Lancashire in the mood for glory
It's the sort of detail that can slip off the radar, especially amid the hat-trick-garlanded euphoria of a series victory in the Caribbean, but later this week - some 24 hours before the fourth and final Test in Antigua - the 2004 English domestic season gets underway at Lord's.
There have been one or two clues that a new season was on the horizon - the moving-forward of the clocks, the occasional whiff of freshly mown grass; oh, and today's publication of the Wisden Cricketers' Almanack. But after another winter of non-stop action, it still comes as something of a surprise to be back so soon.
Last year provided one of the great moments in the history of the County Championship, when the perennial bridesmaids, Sussex, finally claimed the title that had eluded them since their formation in 1839. It was a triumph that was underwritten by their two overseas stars, Murray Goodwin and Mushtaq Ahmed, and overseen by their battle-hardened captain, Chris Adams, who has subsequently been honoured as one of Wisden's Five Cricketers of the Year.
All three men return for the defence of their title, but this time round, Sussex will not have the luxury of anonymity. With that in mind, they have recruited one of county cricket's most prolific campaigners to boost their competitive edge. Ian Ward may lead a double life as a Sky Sports anchorman, but he nonetheless cracked three centuries and 856 runs for Surrey last season, and still hopes that a move south will improve his prospects of an England recall.
No-one will be taking Sussex quite so lightly this season, but it is improbable that they will be quite so feared as their wounded arch-rivals in South-East London. As the self-styled "Manchester United of cricket", Surrey's 2003 season had a curiously familiar ring to it - fading to third just when the pundits assumed they had the title race in the bag.
In a winter of upheaval, Surrey have since lost their coach Keith Medlycott, while Alec Stewart's retirement and Adam Hollioake's resignation leaves the captain's armband and wicketkeeping gloves in the hands of perhaps the least celebrated name in the squad - Jonathan Batty. He has an astonishingly stiff task on his hands if he is to reunite a discordant dressing-room and deliver the trophies that Surrey have come to expect as if by right.
But Sussex and Surrey's contrasting anxieties could spell good news for Lancashire, second in Division One last season, and the smart-money bet for the title this time around. Their off-field issues have centred around a possible move from Old Trafford, but on the pitch they have a more settled squad than at any stage since the early 1990s. Warren Hegg and Mike Watkinson have a fine rapport as captain and coach, and in Carl Hooper and Stuart Law, Lancashire possess two of the most destructive middle-order batsmen in county cricket.
Add to that the emerging pace-bowling talents of Sajid Mahmood, and the up-and-at-'em attitude of Dominic Cork - who has made a high-profile move from Derbyshire - and all the ingredients are in place for a long-overdue season of success. What is more, they may even enjoy regular point-to-prove appearances from last year's boy wonder, James Anderson, who has suddenly found himself surplus to England's requirements at Test level.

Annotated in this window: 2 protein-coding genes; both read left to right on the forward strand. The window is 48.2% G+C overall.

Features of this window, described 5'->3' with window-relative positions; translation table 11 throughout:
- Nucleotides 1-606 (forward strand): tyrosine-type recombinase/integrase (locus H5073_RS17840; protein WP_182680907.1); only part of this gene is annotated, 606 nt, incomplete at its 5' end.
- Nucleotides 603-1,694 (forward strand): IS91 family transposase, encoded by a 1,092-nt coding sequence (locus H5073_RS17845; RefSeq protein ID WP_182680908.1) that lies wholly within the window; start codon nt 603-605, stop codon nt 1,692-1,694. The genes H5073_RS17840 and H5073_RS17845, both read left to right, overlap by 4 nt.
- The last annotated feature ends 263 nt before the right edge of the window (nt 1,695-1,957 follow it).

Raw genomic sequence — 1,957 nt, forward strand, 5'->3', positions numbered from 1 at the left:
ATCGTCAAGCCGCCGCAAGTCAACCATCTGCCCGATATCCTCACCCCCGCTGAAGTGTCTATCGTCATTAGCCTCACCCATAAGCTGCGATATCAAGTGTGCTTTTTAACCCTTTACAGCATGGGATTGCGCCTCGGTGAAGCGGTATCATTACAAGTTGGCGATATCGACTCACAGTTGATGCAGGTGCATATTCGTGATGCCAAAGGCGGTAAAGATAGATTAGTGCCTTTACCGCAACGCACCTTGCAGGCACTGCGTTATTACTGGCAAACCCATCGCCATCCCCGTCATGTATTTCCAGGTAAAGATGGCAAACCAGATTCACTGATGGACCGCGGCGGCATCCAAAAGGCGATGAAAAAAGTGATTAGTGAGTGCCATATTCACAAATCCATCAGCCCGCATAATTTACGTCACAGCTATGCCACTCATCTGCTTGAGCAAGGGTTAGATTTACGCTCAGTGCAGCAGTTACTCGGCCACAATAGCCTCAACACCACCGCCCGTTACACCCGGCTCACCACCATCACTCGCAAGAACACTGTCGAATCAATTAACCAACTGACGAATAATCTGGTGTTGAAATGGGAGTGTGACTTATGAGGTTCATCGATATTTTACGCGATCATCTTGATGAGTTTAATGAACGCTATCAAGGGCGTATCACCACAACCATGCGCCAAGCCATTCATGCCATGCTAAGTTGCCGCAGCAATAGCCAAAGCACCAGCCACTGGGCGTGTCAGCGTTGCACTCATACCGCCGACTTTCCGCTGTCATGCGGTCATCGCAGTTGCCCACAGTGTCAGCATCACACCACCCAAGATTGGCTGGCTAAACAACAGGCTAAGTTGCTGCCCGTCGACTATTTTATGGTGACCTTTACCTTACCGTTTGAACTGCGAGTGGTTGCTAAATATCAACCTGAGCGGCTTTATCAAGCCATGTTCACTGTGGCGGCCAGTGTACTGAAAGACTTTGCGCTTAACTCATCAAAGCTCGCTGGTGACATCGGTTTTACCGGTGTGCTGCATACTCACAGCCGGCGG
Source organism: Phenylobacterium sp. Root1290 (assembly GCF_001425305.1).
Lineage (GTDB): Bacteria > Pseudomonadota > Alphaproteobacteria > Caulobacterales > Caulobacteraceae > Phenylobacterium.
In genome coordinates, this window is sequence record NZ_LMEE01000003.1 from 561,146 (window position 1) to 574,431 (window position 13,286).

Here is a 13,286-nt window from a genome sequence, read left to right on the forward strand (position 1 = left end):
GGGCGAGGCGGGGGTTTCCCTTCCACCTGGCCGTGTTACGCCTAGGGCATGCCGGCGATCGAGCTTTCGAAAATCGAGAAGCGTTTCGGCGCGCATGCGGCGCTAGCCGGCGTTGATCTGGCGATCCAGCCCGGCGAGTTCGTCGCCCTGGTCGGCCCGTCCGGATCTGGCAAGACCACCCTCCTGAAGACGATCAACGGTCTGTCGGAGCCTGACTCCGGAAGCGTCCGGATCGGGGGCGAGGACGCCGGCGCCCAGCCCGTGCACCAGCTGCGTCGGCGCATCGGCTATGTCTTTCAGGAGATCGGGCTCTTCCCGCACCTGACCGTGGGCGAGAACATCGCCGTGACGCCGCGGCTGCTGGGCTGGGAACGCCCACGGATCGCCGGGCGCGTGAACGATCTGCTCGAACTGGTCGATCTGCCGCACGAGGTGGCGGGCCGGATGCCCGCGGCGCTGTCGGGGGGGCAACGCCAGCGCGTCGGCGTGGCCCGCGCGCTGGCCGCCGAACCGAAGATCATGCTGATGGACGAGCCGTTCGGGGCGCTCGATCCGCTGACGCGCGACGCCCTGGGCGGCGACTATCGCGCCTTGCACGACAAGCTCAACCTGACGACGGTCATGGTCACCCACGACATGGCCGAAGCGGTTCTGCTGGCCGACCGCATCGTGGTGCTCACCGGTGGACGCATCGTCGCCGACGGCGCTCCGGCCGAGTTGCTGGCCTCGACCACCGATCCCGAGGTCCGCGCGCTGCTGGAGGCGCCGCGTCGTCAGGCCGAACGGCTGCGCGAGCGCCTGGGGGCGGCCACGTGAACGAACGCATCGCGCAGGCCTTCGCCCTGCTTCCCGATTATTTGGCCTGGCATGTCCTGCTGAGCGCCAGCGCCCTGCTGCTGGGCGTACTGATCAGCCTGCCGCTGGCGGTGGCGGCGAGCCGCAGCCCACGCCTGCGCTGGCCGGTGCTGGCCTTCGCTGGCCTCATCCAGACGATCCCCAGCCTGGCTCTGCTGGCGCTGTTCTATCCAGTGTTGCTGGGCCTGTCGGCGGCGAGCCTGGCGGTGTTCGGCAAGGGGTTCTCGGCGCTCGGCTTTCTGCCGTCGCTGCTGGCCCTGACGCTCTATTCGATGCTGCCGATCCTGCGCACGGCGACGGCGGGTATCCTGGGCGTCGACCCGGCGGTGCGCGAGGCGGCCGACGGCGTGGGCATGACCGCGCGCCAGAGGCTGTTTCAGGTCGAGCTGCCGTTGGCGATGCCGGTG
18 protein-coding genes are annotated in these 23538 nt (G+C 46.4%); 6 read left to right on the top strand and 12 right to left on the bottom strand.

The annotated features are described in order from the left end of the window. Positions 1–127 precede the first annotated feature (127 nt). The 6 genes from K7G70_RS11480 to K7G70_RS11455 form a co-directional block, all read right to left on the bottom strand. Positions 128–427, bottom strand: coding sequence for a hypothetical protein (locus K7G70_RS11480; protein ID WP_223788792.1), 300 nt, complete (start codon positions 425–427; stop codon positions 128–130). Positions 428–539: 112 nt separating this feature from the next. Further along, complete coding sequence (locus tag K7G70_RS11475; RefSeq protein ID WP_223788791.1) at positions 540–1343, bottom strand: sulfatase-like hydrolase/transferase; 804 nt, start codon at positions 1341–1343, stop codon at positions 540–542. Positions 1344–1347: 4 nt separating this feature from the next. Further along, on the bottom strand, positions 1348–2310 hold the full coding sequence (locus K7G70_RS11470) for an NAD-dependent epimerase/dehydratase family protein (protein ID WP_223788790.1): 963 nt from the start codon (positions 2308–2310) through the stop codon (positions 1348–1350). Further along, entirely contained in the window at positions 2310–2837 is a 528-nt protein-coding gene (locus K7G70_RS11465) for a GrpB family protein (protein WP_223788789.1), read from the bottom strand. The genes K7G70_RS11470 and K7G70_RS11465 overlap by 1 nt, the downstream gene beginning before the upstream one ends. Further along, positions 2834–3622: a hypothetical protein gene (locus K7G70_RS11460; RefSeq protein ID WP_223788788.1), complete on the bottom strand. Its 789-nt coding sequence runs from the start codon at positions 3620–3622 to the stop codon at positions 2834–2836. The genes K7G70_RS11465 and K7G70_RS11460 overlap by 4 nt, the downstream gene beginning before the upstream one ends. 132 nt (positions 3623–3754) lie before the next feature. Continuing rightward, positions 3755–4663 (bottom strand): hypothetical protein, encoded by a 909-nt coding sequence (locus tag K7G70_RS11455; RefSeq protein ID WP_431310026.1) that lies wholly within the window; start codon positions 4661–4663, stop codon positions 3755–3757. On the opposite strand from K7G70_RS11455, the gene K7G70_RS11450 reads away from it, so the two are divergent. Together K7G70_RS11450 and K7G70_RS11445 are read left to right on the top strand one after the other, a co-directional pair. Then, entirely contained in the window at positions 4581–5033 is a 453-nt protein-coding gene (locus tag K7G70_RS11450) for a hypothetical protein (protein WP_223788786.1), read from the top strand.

Another side whose prospects are on the up are Warwickshire, who will have been watching Heath Streak's falling-out with the Zimbabwe Cricket Union with keen interest. Zimbabwe's loss would be Warwickshire's gain, and with Nick Knight in charge of a troupe of players with England ambitions - including Michael Powell, Ian Bell and Jim Troughton - Edgbaston may be revisiting the early-1990s glory days come September.
Andrew Strauss is another being spoken of in dispatches from the ECB headquarters, but while a Test call-up is not out of the question this summer, his primary concern will be leading Middlesex out of their recent slough. He will be helped on his way by one of the more explosive overseas pairings this season, South Africa's Lance Klusener and Nantie Hayward.
Hayward's arrival at Lord's is a blow to his former club Worcestershire, whom he helped out of the second division last year with some terrifically quick spells of bowling. But in Andy Bichel, Worcestershire have recruited a proven county performer who is sure to have been fired up by his omission from Australia's Test and ODI plans this year. He typifies a squad that is unlikely to be greatly affected by international call-ups, but has the talent to push some of the bigger teams to the limit.
Gloucestershire are another side that have become used to punching above their weight, particularly in one-day cricket, where in 2003 they won the C&G Trophy for the third time in five years. Mark Alleyne has since retired from first-class cricket to become their coach, with the four-day captaincy passing to Chris Taylor, but it is the loss of their influential overseas player - and Wisden Cricketer of the Year - Ian Harvey which will be the bitterest blow to their prospects of staying in the top flight.
Influential Aussies, however, don't come much more influential that Northamptonshire's Mike Hussey, whose gargantuan tally of 1697 runs included a third triple-century in as many seasons. But he has opted to take a year away from county cricket to concentrate on building a Test career. David Sales, his replacement, could not have a harder act to follow, although in Usman Afzaal, Northants have at least recruited a player of hunger and talent.